Resolved Flex in imaging train

Discussion in 'STX and STXL' started by Russell Croman, Jun 8, 2020.

  1. Russell Croman

    Russell Croman Cyanogen Customer

    Joined:
    May 8, 2020
    Messages:
    37
    Hi,

    I'm seeing quite a bit of flex somewhere in my imaging train. Here's the full setup:
    • FSQ-106
    • Flange
    • Spacer
    • WR35
    • 1/4” spacer
    • 1/2” spacer
    • STX adapter
    • AO-X
    • SC-3
    • FW7-STX
    • STX-16803
    At first there was quite a bit of focal plane tilt that I was able to correct by putting shims under the camera adapter ring, although it took a surprising 200µm of shimming to get it flat. Performance at the zenith is as follows:

    zenith.jpg

    But when I go to 30° altitude, I see quite a bit of change in the focal plane as I rotate the camera. Here are CCDI reports from 0, 90, 180, and 270°:

    0.jpg 90.jpg 180.jpg 270.jpg

    Something is flexing, and not perfectly symmetrically… the focal plane tilt isn’t simply a function of the rotator angle, but it does move with it. Something is more flexible in certain directions. Since a significant change happens at 0° rotation after slewing from the zenith to 30° altitude, I'm pretty sure the flex is behind the rotator (although it's possible that the rotator draw tube itself could be shifting).

    Any ideas?

    Thanks,

    Russ
     

    Attached Files:

  2. Colin Haig

    Colin Haig Staff Member

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    Messages:
    3,604
    Is the WR35 a Moonlight focuser/rotator?
    Can you post a photo of your setup?
    That's a pretty thick shim. I think you're going to have to contact the focuser manufacturer for ideas too.
     
  3. Russell Croman

    Russell Croman Cyanogen Customer

    Joined:
    May 8, 2020
    Messages:
    37
    Yep... moonlite nitecrawler focuser/rotator.

    The flex could be happening anywhere from the rotator draw tube back. I'm working with moonlite on the draw tube possibility, but I wanted to see if anyone has experienced flex in the imaging train. This is a heavy setup with a lot of bending moment on the cases of the AO, filter wheel, and camera, and on a fast optical system. It won't take much flex to cause an issue.

    Again, the issue isn't so much the static focal plane tilt... I have that dialed out temporarily with the shims. I'll be replacing those with a moonlite sidewinder for a bit more precision. The bigger issue is with the remaining flexure in the system that causes that tilt to change as the scope slews around and the camera rotates.

    Thinking through this further, I think the flex has to be behind the draw tube... the bending moment on it is not changing as the camera rotates with the scope pointed at one spot as in the CCDI reports I posted. The roller bearings it rides on are staying in the same place, etc. One possibility is that the draw tube is not collimated, but if that were true, I would expect the focal plane tilt to rotate strictly with the camera, so the CCDI reports would show no change with rotation, i.e., it would be a static tilt taken care of by the shims.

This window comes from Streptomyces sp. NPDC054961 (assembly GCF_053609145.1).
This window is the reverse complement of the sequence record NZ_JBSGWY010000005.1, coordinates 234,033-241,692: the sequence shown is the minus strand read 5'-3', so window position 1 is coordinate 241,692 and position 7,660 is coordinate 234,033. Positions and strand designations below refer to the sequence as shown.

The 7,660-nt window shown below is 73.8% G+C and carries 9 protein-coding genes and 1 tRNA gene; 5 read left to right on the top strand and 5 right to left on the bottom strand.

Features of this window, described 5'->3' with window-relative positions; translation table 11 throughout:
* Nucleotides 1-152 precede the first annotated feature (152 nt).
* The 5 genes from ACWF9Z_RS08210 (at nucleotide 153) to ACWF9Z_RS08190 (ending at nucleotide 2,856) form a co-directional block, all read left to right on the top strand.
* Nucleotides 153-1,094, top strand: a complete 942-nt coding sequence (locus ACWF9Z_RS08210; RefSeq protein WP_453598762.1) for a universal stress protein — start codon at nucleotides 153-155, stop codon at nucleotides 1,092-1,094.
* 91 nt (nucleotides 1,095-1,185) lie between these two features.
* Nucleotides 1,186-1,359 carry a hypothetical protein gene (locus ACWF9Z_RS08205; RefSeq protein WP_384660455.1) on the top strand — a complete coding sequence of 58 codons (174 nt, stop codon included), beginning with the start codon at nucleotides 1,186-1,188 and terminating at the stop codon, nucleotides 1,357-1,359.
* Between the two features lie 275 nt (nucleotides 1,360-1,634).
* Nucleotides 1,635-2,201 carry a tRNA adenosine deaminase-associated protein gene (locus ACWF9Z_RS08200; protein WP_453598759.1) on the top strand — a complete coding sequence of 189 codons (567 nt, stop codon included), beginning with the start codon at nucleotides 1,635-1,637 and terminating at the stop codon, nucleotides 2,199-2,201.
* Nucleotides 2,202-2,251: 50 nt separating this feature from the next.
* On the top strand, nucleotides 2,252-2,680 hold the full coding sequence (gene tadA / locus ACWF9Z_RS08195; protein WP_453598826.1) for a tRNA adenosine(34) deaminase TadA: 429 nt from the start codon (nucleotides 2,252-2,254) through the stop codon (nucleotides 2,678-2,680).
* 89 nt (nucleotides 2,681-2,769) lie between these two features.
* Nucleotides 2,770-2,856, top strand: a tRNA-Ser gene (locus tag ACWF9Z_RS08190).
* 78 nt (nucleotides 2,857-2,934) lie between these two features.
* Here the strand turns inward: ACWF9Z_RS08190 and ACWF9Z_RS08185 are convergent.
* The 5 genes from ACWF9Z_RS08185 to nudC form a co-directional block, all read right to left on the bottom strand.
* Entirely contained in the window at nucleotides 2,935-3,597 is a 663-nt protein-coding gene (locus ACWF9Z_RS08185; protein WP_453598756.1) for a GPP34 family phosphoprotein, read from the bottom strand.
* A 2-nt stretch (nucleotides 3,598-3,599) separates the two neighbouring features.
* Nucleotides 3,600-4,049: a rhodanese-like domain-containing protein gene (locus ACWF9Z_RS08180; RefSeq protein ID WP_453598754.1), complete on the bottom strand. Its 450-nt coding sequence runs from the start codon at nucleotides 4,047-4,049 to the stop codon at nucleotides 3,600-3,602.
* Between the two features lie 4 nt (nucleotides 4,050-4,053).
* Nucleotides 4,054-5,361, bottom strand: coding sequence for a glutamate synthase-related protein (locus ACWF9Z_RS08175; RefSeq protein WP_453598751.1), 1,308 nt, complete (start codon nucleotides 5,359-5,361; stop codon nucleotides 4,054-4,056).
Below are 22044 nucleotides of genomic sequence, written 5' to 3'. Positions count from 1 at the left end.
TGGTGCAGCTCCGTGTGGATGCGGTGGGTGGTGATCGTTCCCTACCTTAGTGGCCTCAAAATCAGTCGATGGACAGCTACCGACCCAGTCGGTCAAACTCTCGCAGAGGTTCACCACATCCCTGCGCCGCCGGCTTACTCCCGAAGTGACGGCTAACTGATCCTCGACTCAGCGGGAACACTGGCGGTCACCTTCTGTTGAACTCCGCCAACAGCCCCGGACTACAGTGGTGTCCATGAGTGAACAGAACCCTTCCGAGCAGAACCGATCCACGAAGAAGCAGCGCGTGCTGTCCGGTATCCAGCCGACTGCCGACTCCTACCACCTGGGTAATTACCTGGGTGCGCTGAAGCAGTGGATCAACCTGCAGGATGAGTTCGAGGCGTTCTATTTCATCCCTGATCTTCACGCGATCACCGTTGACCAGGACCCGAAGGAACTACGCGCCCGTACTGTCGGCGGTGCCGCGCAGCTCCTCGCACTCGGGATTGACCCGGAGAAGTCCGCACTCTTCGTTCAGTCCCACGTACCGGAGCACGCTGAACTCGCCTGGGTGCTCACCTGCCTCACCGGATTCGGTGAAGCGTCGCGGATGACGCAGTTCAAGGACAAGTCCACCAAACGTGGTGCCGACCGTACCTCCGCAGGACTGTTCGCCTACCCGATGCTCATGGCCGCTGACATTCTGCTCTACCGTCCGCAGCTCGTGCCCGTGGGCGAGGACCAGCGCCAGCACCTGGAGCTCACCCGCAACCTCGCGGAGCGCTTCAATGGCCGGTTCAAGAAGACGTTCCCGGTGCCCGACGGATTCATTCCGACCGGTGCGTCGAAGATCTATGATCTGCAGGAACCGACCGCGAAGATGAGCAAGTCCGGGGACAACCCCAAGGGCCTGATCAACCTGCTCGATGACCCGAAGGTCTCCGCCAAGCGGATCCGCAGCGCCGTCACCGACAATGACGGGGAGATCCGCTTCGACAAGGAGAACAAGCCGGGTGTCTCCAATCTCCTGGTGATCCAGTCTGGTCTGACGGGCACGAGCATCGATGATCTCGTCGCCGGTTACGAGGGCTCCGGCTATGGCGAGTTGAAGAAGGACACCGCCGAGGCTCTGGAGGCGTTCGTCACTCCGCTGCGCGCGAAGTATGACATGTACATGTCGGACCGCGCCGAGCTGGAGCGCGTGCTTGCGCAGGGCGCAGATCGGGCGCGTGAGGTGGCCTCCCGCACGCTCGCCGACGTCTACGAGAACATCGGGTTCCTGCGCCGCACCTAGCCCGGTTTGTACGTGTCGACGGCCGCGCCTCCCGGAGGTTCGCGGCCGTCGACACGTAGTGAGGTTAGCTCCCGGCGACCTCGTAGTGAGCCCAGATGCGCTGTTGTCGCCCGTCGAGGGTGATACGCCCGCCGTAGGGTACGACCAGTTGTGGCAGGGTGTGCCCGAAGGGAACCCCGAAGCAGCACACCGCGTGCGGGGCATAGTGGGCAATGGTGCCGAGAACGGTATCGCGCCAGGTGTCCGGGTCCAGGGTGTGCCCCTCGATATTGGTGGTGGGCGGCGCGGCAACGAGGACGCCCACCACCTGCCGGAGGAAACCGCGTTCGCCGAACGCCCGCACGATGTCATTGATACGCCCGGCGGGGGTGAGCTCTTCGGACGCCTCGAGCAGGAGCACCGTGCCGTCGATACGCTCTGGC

At least I think I'm thinking about that correctly. Let me know if I have some wires crossed in my calculus... it's easy to think with the wrong reference frame when analyzing this stuff.

    BTW, I checked the scope collimation vs. pointing altitude... it seems solid.

    Here's a couple of pictures of the setup... you can see my temporary aluminum-foil shims in the close-up.

    IMG_7885.jpeg IMG_7888.jpeg

    -Russ
     
  4. Doug

    Doug Staff Member

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    By thought would be to get a dial indicator attached to the tube assembly, and use it to probe at different points in the assembly.
     
  5. Colin Haig

    Colin Haig Staff Member

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    Was the AO energized when doing these tests?
     
  6. Russell Croman

    Russell Croman Cyanogen Customer

    Joined:
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    It was. Interesting thought... but any tilt in the AO window would just cause an image shift, right? Not a focal plane tilt.

    -Russ
     
  7. Russell Croman

    Russell Croman Cyanogen Customer

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    Good suggestion. Amazon truck with dial indicator showing up tomorrow. :)

    -Russ
     
  8. Russell Croman

    Russell Croman Cyanogen Customer

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    Messages:
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    I think I found the issue...

    I noticed that focus was shifting by ~650 counts from low to high pointing altitudes. At 0.27µ/count, that's almost 0.2mm... something had to be loose. Sure enough, if I push on the focuser drawtube with my thumbs, it shifts visibly. Getting that addressed now. :)

    -Russ
     
  9. Doug

    Doug Staff Member

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    That will do it! Will mark as resolved.
     

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